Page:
No. 18 | The Great Food Battle — Good Eating, Body Image, and Everything In Between
I don’t know about you but my relationship with food has definitely had it’s rocky seasons. I’ve yo-yo dieted, calorie counted, binged, purged, compared, shamed, restricted, overeaten . . . everything. I’ve let my food intake define how I look at myself. If I overate, I’d feel out of control and over restrict myself as punishment. Then I’d get hungry and grumpy and overeat. Then I’d diet or binge to get thinner. Then I’d get emotional and overeat again to satiate my emotions. I’ve eaten the right things and the wrong things. I’ve looked in the mirror and pinched and pulled at my stomach and thighs to see how I’d look if I just lost 5 more pounds. Guys, it’s definitely been an uphill battle and I’m sure I’m not the only one who has to fight to fuel my body right.
When we’re surrounded by pictures of beautifully photoshopped bodies on our social screens and bombarded by ads selling the latest diet pill or meal prepping kit, it can get overwhelming. It’s hard not to look at ourselves and ask why we don’t measure up. Our perception of beauty can get kind of skewed and that can affect our relationship with food and more importantly, how we view our worth. It’s sad how our culture equates beauty with worth. The pretty girls get the part, the strong, masculine men get the leadership roles. I’m not going to pretend how we look doesn’t matter because unfortunately, it does. And until that changes, there’s always going to be a battle against food. But we don’t have to go through this battle empty handed. Arm yourself with tools to fight the fight well because YOU ARE WORTH IT!
Remember these things as you go into battle:
The food battle begins and ends in your mind.
If your mind isn’t right, you aren’t gonna eat right. Many times, we overeat or severely restrict our food intake as a means to satiate a different kind of hunger — the hunger for endorphins (hormones that make us happy) or the need to regain control. Without the right mindset, we could end up treating food as reward or punishment. If we don’t have the right motivation, eating food or dieting can become an emotional clutch that can harm us not only physically but psychologically. Before you eat or start a diet, ask yourself why you’re doing it.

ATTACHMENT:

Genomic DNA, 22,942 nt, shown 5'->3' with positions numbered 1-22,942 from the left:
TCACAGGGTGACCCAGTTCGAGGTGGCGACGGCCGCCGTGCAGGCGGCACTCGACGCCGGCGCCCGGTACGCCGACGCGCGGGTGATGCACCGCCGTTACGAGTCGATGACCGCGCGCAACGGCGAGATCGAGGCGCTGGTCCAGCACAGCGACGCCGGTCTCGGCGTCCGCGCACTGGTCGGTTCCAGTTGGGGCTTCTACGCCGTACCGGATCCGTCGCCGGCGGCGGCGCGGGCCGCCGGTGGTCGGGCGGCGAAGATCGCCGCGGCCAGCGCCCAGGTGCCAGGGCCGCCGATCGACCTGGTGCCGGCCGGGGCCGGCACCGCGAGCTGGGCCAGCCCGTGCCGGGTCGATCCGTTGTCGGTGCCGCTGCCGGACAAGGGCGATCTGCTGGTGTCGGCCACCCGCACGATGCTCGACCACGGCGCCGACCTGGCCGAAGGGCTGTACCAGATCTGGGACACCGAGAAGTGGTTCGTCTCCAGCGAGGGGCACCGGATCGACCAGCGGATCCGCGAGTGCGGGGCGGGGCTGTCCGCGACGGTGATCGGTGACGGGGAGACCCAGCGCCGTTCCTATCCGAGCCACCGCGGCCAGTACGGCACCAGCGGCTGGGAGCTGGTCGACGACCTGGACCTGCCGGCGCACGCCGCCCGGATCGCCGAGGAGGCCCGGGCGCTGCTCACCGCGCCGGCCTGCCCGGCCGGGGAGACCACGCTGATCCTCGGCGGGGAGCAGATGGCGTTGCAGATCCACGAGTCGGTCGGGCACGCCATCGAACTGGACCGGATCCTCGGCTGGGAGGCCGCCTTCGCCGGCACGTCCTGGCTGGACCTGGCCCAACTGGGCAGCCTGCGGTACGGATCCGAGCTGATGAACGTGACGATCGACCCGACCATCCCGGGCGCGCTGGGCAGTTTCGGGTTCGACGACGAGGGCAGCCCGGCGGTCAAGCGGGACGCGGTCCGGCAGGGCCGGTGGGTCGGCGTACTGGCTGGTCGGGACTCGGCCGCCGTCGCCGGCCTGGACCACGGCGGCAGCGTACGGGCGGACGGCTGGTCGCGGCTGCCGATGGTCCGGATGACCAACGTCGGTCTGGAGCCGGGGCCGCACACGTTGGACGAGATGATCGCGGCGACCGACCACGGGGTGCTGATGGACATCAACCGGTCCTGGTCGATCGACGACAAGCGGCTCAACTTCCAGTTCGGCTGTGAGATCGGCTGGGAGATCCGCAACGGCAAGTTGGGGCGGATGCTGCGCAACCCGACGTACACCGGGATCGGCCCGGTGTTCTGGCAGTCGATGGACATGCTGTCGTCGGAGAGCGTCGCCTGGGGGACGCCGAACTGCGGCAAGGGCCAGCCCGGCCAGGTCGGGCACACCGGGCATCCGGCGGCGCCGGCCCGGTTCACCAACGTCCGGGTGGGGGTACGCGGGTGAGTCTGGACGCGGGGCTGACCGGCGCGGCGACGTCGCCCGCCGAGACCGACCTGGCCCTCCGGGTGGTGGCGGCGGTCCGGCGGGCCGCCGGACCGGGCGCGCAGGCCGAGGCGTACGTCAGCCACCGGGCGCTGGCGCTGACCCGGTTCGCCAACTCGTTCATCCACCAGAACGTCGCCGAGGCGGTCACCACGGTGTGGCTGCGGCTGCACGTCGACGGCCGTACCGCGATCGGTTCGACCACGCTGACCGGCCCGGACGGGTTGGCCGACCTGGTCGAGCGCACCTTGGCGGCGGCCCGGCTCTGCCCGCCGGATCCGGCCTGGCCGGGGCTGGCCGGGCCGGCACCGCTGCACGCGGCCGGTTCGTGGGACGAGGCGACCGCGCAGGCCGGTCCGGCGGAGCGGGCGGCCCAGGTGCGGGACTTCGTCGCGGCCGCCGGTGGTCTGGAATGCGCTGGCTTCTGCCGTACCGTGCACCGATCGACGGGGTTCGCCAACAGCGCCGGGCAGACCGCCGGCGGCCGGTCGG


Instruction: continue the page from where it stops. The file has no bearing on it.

It’s ok to “eat bad” — just not all the time.
Anything is fine in moderation. You’re not weak if you need a tasty snack every once in a while. If you’re feeling the chocolate craving, that’s ok. I repeat. That. Is. Ok. Just learn when you’re full. Learn how to sense when your body has had enough. And learn to say no when you’ve had too much.
Dude. Get some veggies in your life.
Our bodies are well designed machines. They know what they need and usually what they need is veggies. It’s ok to eat some “bad” food but make sure you eat a lot of good food too. Five servings a day is recommended but your body definitely won’t complain if you have more. Gradually, consistently eating veggies will slowly push out your cravings for “bad” foods. Your body naturally knows what it really wants — feed yourself some veggies.
Love your shape before lose the weight.
We tend to take better care of things we love. But when it comes to our bodies, it’s easier said than done, am I right? I know I definitely have days when I don’t really like my shape. I hate that feeling when my clothes feel like they’re fitting me weird or when I feel the constant need to suck my stomach in. We get bloated, lethargic, eat too much, eat too little…. hey, we’re only human! We have different metabolisms and come in all shapes and sizes. But every shape is beautiful. Your body is beautiful and it deserves to be loved. So give yourself a break before you try to hit your fitness goals. Don’t let your body size or your food intake define you. Once you can accept your body and separate it from your worth, you’ll find yourself in a better mindset to tackle those lifestyle changes and eating habits.
Learn some body awareness.
I’ve found that as I’ve become more aware of my body and what it’s capable of, it’s easier to show it some love by exercising, getting rest, and eating right. Yoga has played a big role in this. I started practicing yoga as a way to relieve stress but soon found that it helped me recognize and reconnect with the body I had been actively avoiding. I started to notice myself when I looked in the mirror. The more I practiced, the more I began to see a powerful, graceful human who could hold challenging poses and flow through both pain and sweat. When I started to recognize just how capable my body is, the shaming and yo-yo dieting slowly stopped. Yoga helped ground me and helped me appreciate the way my body works for me. I want to encourage you to do things that make you feel powerful and capable. Find an activity that forces you to recognize your body and appreciate what it can do. Get to know yourself, learn to love your shape, and good eating habits will follow.
Until next time,